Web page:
The New Masters gallery is located at the Albertinum. here you find works from Klimt, Friedrich, Gaugin, van Gogh, Liebermann, Monet, Nolde, Picasso and more. While I visited the gallery there was a special exhibition about Klees and Slevogts travels to Egypt.
I really liked the colours and the light in Slevogts paintings, like Sandsturm in der Lybischen Wüste from 1914. But for those who know me that’s really not a big surprise…

Residenzschloss Dresden Photo by Anny Langer

Residenzschloss Dresden
Photo by Anny Langer

The Residenzschloss Dresden (Dresden Royal Palace) is the current centre of the Kunstsammlungen Dresden (Dresden State Art Collections). It also was destroyed during the bombing and is being rebuilt as a ‘Residenz der Kunst und Wissenschaft’ (Palace of the Arts and Sciences). The Residenzschloss Dresden was among the most magnificent and important Renaissance palaces in Germany. It has remained a High Renaissance castle through all the alterations and modernizations of the intervening centuries. It was planned and built as a castle, and it was used so by the electors and kings as a centre of power and its display: the massive effect of the walls and the limited number of gates clearly communicate this defensive element of the architecture.
There are so many more things to do in Dresden… There are the Semper Opera, the castle Pillnitz, the world oldest suspension railway and funicular railway at Loschwitz, the center of Old Dresden and New Dresden, both with many shops, restaurants and cafés.
You really should take a walk along the riverside. If you walk over to the New Dresden park and follow the sidewalk you pass several bars and cafés. In New Dresden there are a lot of small cool clothes shops. There’s also a cute café called “Tanteleuk” in Louisenstrasse 24. They have great coffee and cakes.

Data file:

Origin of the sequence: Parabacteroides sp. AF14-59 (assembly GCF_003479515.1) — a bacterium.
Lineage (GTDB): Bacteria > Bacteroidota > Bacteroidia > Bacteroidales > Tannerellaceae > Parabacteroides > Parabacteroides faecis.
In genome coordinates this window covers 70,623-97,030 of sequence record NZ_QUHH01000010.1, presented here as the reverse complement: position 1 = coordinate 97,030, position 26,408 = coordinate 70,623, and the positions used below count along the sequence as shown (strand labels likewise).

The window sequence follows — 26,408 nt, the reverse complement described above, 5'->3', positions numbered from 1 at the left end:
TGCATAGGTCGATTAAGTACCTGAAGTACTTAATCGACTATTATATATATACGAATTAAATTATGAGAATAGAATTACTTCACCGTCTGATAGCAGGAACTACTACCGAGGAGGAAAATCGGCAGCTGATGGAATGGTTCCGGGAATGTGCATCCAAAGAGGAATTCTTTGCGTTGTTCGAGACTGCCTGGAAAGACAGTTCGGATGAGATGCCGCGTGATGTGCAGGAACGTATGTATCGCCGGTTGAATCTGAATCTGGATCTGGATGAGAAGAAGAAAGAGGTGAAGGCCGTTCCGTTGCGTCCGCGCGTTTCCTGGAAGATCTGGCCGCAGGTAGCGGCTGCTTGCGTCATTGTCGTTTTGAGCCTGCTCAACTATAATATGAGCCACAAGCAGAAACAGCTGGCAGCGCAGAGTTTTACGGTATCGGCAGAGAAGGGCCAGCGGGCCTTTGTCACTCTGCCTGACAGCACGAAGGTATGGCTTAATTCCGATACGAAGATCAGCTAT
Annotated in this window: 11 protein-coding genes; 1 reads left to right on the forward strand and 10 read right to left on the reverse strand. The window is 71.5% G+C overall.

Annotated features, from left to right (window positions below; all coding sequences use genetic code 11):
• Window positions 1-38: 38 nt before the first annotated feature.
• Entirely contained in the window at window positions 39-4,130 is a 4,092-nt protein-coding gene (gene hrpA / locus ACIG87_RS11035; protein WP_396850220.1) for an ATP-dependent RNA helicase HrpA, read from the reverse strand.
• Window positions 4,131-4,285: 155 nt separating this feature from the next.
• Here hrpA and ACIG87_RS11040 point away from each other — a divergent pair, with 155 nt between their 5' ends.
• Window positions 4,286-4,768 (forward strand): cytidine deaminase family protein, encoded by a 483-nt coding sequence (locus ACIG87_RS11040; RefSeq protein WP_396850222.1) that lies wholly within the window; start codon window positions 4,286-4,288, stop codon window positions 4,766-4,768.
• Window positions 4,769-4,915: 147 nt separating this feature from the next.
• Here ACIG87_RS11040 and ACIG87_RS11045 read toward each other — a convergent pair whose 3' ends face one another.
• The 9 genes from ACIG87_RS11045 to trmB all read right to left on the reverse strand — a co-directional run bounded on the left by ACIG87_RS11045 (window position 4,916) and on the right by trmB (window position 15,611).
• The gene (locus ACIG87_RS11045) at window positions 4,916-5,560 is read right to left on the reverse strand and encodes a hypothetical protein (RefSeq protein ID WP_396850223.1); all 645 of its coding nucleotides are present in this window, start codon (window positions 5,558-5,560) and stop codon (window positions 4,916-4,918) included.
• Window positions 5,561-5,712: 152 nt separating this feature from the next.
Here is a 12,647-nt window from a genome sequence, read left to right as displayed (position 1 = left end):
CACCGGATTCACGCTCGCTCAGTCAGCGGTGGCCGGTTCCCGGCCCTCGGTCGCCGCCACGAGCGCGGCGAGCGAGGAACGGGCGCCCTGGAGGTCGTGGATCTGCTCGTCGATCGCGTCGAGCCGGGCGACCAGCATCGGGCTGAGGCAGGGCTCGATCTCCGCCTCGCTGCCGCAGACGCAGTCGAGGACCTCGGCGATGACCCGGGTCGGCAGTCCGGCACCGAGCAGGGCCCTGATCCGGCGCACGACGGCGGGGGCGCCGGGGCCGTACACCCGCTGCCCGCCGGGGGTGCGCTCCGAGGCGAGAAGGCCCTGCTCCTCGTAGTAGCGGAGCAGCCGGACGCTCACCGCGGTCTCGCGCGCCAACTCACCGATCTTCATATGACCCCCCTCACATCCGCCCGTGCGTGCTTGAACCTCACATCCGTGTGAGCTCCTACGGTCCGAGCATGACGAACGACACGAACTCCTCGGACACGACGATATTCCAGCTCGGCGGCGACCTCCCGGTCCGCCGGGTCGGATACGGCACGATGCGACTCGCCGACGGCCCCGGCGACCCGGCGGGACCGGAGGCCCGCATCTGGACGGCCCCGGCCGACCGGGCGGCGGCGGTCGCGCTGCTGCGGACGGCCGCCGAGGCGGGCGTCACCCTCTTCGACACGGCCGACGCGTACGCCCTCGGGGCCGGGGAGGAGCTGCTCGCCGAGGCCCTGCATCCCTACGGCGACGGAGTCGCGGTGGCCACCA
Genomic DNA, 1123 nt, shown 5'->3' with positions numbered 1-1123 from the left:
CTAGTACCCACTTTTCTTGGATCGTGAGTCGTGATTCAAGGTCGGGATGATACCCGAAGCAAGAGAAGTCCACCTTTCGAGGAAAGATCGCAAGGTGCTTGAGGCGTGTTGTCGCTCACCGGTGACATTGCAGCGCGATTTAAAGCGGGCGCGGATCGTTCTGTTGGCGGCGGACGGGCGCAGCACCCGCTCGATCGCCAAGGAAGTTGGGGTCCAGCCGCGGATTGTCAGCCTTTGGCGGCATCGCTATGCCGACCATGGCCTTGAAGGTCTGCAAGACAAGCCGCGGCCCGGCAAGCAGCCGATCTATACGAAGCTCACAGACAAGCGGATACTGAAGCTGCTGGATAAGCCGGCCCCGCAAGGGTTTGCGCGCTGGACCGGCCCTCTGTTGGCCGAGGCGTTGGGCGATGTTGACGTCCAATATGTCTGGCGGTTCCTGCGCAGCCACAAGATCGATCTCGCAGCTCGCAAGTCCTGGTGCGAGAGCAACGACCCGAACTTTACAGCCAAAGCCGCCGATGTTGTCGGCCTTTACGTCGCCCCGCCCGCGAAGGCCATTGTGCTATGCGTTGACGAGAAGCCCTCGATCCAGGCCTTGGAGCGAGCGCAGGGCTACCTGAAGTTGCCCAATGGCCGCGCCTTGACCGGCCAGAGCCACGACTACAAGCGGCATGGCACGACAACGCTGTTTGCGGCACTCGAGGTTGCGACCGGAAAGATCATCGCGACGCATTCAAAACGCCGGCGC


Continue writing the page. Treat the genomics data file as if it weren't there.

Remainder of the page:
Moritzburg castle Photo by Anny Langer

Moritzburg castle
Photo by Anny Langer

The last day we went to see the Baroque castle Moritzburg castle and the Little Pheasant Castle close to Dresden. Moritzburg has become famous for its horse breeding and carp farming as well as through the activities of artist Käthe Kollwitz. During the winter 1972/1973, Moritzburg castle was the festive backdrop for »Three Hazelnuts for Cinderella« – one of the most popular German fairy-tale movies. Since I was a child I wanted to go to see this castle, and since it was located in the former DDR I was told it never would be possible to go there. I remember I was quite sure it was possible for me to get there one day, and that I would walk the stairs where Cinderella lost her shoe running from the prince… Well – never say never! I’ve been there, and I walked the stairs 🙂

Fasanenschloss  Photo by Anny Langer

Photo by Anny Langer

Little Pheasant Castle is not far from Moritzburg castle. We went for a walk in the park around the castles and it was really beautiful.

Should have stayed for some more days, but I guess it just means I have to go once more…
Wish you all a great weekend 🙂

Mister Brücke, Dresden